A group of mayors, business leaders, and environmental non-governmental organizations with an interest in Great Lakes and freshwater have requested the federal government to develop a bi-national vision and roadmap for the Great Lakes-St. Lawrence River ecosystem and economy.

The proposal was announced during the first collaborative Great Lakes St. Lawrence Day on Parliament Hill.

Denis Coderre, mayor of Montreal and the new chair of the Great Lakes and St. Lawrence Cities Initiative said, “By coordinating our efforts and our investments, we will transform the Great Lakes and St. Lawrence Region into a global leader in climate action, sustainability and economic performance.”

Mark Fisher, the president and CEO of the Council of the Great Lakes Region, added, “The region of the Great Lakes and St. Lawrence River is a vital trade corridor and ecosystem shared by Canada and the United States. In fact, it holds 84 per cent of North America’s surface freshwater and supports USD$5.8 trillion in annual economic activity. Yet we do not have a shared vision and plan to build a strong economy in this region while preserving it for future generations.”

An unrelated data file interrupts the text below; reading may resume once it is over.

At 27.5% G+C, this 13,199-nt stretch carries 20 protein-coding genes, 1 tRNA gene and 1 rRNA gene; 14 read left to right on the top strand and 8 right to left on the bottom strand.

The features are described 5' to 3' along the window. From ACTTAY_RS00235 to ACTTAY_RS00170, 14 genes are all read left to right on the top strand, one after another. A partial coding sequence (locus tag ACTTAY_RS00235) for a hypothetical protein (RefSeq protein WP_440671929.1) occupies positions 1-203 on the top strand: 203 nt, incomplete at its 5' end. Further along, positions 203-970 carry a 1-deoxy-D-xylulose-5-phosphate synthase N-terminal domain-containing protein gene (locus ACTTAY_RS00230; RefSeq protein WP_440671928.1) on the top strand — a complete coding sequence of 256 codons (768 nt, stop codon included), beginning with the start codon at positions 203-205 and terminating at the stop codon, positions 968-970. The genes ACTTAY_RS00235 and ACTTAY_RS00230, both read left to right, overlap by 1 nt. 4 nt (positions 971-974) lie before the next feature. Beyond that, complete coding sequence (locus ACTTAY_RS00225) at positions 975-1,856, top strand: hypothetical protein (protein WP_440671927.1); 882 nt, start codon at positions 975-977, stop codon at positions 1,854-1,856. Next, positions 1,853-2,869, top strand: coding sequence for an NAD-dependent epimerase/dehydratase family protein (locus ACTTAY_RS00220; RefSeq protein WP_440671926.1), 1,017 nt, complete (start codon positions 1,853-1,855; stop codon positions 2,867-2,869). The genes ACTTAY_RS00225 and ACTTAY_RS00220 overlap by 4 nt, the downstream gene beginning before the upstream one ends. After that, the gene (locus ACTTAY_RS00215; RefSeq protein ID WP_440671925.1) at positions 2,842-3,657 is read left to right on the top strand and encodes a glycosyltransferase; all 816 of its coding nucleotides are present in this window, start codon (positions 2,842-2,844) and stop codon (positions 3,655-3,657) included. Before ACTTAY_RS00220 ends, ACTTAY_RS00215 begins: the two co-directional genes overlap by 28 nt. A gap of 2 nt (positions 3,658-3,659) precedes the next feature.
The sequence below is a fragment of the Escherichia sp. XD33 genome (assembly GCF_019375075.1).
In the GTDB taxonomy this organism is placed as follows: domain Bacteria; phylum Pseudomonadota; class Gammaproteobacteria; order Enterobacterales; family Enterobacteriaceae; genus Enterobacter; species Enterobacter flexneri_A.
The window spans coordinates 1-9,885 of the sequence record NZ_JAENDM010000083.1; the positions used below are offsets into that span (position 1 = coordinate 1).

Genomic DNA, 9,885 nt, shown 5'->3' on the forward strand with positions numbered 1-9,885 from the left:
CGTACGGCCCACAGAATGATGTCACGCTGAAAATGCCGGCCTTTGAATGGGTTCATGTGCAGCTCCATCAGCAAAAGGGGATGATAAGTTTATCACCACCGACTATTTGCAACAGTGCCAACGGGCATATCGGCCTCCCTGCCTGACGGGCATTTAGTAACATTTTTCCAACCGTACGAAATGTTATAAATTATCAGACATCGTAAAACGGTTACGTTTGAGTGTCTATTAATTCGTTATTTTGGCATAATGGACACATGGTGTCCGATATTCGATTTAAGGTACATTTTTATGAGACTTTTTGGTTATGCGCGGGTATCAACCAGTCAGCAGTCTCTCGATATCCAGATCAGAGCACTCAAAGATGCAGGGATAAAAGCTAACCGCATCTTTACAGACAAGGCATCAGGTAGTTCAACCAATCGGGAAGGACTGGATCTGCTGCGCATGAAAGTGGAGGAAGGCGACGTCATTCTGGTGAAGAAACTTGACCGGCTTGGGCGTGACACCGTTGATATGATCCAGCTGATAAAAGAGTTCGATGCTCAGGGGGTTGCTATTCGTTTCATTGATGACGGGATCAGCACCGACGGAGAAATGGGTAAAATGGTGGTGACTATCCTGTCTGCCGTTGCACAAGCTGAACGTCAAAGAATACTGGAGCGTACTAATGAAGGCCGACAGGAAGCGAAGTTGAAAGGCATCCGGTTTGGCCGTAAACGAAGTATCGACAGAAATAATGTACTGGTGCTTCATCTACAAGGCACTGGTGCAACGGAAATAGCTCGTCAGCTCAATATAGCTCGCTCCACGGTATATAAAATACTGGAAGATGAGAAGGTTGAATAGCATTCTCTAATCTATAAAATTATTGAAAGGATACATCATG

The group are calling on the federal government to work collaboratively with stakeholders to undertake strategic examination of programming related to the protection and promotion of the Great Lakes and St. Lawrence environment and economy, including ecosystem preservation and protection against invasive species.

The collaborative includes the Great Lakes St. Lawrence Cities Initiative, Council of the Great Lakes Region, Great Lakes Fishery Commission, Freshwater Future, Strategies Saint Laurent, Alliance for the Great Lakes, Canadian Environmental Law Association (CELA), le Regroupement des organismes de bassins versants du Québec, and Environmental Defence Canada

Louis Charest, chair of Stratégies Saint Laurent, an organization representing the committees of the Zones d’intervention prioritaires (ZIPs), added, “The proposed coordinated and consultative approach must serve to support the existing activities of organizations on the ground, and provide additional support for work needed in the face of challenges threatening this immense and precious ecosystem.”


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